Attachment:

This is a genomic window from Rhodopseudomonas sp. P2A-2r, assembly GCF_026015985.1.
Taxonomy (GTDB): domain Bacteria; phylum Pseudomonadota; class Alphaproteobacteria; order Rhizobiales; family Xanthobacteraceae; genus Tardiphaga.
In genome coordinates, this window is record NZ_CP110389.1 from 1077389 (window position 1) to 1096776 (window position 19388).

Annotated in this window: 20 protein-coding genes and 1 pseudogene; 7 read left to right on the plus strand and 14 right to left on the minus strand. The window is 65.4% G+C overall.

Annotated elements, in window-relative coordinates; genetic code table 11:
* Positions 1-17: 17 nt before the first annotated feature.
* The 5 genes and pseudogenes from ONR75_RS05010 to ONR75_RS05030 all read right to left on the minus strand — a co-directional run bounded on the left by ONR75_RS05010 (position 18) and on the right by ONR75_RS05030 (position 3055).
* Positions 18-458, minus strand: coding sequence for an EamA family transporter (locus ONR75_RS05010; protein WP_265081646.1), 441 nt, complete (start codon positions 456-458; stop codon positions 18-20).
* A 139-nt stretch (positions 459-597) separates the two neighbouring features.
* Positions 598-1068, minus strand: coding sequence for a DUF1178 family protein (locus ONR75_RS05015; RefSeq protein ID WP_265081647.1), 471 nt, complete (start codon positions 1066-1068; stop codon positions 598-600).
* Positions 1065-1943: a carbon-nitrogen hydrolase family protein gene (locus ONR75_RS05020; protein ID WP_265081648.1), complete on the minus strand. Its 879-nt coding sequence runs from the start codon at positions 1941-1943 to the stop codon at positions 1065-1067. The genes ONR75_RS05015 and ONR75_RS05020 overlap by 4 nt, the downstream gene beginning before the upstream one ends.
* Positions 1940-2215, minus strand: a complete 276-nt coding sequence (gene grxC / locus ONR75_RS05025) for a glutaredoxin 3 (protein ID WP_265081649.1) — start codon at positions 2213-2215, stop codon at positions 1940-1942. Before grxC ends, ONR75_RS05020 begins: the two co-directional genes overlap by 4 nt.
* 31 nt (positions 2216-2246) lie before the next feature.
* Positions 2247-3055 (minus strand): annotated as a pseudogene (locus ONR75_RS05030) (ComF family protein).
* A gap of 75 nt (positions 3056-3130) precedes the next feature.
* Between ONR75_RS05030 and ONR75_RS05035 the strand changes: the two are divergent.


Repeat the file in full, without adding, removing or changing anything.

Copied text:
This is a genomic window from Rhodopseudomonas sp. P2A-2r, assembly GCF_026015985.1.
Taxonomy (GTDB): domain Bacteria; phylum Pseudomonadota; class Alphaproteobacteria; order Rhizobiales; family Xanthobacteraceae; genus Tardiphaga.
In genome coordinates, this window is record NZ_CP110389.1 from 1077389 (window position 1) to 1096776 (window position 19388).

Annotated in this window: 20 protein-coding genes and 1 pseudogene; 7 read left to right on the plus strand and 14 right to left on the minus strand. The window is 65.4% G+C overall.

Annotated elements, in window-relative coordinates; genetic code table 11:
* Positions 1-17: 17 nt before the first annotated feature.
* The 5 genes and pseudogenes from ONR75_RS05010 to ONR75_RS05030 all read right to left on the minus strand — a co-directional run bounded on the left by ONR75_RS05010 (position 18) and on the right by ONR75_RS05030 (position 3055).
* Positions 18-458, minus strand: coding sequence for an EamA family transporter (locus ONR75_RS05010; protein WP_265081646.1), 441 nt, complete (start codon positions 456-458; stop codon positions 18-20).
* A 139-nt stretch (positions 459-597) separates the two neighbouring features.
* Positions 598-1068, minus strand: coding sequence for a DUF1178 family protein (locus ONR75_RS05015; RefSeq protein ID WP_265081647.1), 471 nt, complete (start codon positions 1066-1068; stop codon positions 598-600).
* Positions 1065-1943: a carbon-nitrogen hydrolase family protein gene (locus ONR75_RS05020; protein ID WP_265081648.1), complete on the minus strand. Its 879-nt coding sequence runs from the start codon at positions 1941-1943 to the stop codon at positions 1065-1067. The genes ONR75_RS05015 and ONR75_RS05020 overlap by 4 nt, the downstream gene beginning before the upstream one ends.
* Positions 1940-2215, minus strand: a complete 276-nt coding sequence (gene grxC / locus ONR75_RS05025) for a glutaredoxin 3 (protein ID WP_265081649.1) — start codon at positions 2213-2215, stop codon at positions 1940-1942. Before grxC ends, ONR75_RS05020 begins: the two co-directional genes overlap by 4 nt.
* 31 nt (positions 2216-2246) lie before the next feature.
* Positions 2247-3055 (minus strand): annotated as a pseudogene (locus ONR75_RS05030) (ComF family protein).
* A gap of 75 nt (positions 3056-3130) precedes the next feature.
* Between ONR75_RS05030 and ONR75_RS05035 the strand changes: the two are divergent.